An appeals court on Friday upheld a federal judge's order imposing devastating fines against Yonkers, but city councilmen, who also face staggering personal fines and jail sentences, refused to back down from their opposition to a court-ordered housing desegregation plan.
At a council meeting shortly after the court decision was announced, Councilman Henry Spallone said the fines could "financially destroy the city, and probably for all time."
But Spallone nonetheless said he was willing to become "a political hostage," rather than allow a total of 1,000 new public housing units to be built in primarily white neighborhoods on the city's east side.
Councilman Nicholas Longo, another member of the 4-3 majority opposing Judge Leonard B. Sand's plan, said it would "destroy the future of the city, and none of us wants to be a part of it." The order is designed to remedy what the court in 1985 found to be four decades of intentional segregation in housing and schools.
Mounting financial pressure and national attention have only seemed to drive the council--and groups opposing the desegregation order--more deeply into position.
When Mayor Nicholas C. Wasicsko asked Friday afternoon if any councilman planned to change his vote, the chamber was silent for about a minute and then about 100 spectators burst into wild cheering.
"Hang tough, guys," one yelled. "Hang tough!"
At a hearing last week, Longo said that even if the councilmen were removed from office, they would become "a government in exile, and like the French did in their country, we'll return and get rid of the Nazis."
Opponents of the plan argue that their objections are based on economics, not race. They predict that the public housing would ruin east side neighborhoods, as they say it has the city's blighted southwest side. Although residents of eastern Yonkers are mostly middle-class, the value of their homes has skyrocketed in recent years, often to $250,000 and beyond.
But supporters note that the planned housing is vastly different from southwest Yonkers' run-down concrete towers, where drug-dealing and violent crime are part of everyday life. They note that the subsidized middle-income housing would be mixed among far greater numbers of new market-rate apartments, and that low-income townhouse-style units would be spread thinly among neighborhoods.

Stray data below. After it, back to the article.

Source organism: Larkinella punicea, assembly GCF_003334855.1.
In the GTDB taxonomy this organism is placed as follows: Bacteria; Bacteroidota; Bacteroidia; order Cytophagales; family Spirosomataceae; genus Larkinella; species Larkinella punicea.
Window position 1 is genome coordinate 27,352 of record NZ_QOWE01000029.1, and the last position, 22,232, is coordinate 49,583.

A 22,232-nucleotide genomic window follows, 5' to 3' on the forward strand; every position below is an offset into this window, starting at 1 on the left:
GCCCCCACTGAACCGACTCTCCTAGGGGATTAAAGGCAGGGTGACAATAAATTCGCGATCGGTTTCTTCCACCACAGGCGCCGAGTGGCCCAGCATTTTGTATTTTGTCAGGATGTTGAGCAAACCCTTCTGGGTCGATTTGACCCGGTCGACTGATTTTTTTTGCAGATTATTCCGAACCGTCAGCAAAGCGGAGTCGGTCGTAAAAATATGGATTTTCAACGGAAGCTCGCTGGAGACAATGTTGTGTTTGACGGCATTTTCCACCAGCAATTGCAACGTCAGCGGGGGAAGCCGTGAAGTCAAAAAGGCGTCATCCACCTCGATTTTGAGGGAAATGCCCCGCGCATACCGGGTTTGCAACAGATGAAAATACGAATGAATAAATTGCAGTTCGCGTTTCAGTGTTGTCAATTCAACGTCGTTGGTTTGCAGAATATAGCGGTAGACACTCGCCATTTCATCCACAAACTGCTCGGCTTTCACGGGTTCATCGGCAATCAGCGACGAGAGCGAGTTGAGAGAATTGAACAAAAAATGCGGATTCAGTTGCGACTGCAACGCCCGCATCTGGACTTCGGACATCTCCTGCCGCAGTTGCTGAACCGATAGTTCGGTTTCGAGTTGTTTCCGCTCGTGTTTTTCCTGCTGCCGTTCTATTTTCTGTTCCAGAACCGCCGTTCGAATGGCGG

Yonkers, New York's fourth-largest city, already has paid $12,700 for its refusal to go along with the order. The escalating fines were suspended Aug. 9, pending the outcome of the appeal.
While upholding the judge's decision to impose the fines, the appeals court gave the city a little more breathing room. The penalties initially were to have begun at $100 and doubled every day until the city complied with Sand's order; now, those fines will go no higher than $1 million a day--a point they would reach Sept. 10.
At the new rate, the fines would theoretically wipe out Yonkers' $337-million city budget in just less than a year, although the city would go bankrupt long before then. Under Sand's initial ruling, the budget would have been consumed in a matter of weeks.
The three-judge panel let stand Sand's imposition of $500-a-day fines against the four councilmen opposing the order. The councilmen also could go to jail in mid-September. The councilmen had already paid $3,500 each before the fines were suspended awaiting the appeals court ruling.
The fines would not resume until next Friday, giving the city time to take its case to the U.S. Supreme Court. However, Yonkers is not believed to have much of a chance of prevailing, considering the court's refusal to hear its appeal of the original desegregation order earlier this year.
The furor stems from a landmark case that marked the first time in which discrimination in schools had been linked to segregation in housing. Yonkers, a city of almost 200,000 on the northern edge of New York City, has since integrated almost all of its schools, but has steadfastly resisted the housing plan.
In exasperation with a city he described as "a national symbol of defiance of federal civil rights orders," Sand finally imposed the crippling fines earlier this month.
Yonkers, which had a brush with bankruptcy several years ago, already was operating under the supervision of a state-appointed Emergency Control Board. Shortly after the judge imposed the fines, the board froze all the city's discretionary funding.
The effects thus far have been relatively minor--with the board refusing, for example, to allow the city to spend $325 for an outing for senior citizens last week. But even under the new, more lenient fine schedule imposed by the appeals court, City Manager Neil J. DeLuca predicted that he would have to begin laying off city employees within three weeks.
Mayor Wasicsko, who has tried unsuccessfully to persuade fellow councilmen to support the plan, suggested that they may weaken when they again begin paying fines and face the prospect of jail.
"Today was not the day to have a change of heart," the 29-year-old mayor said, "but that day is coming."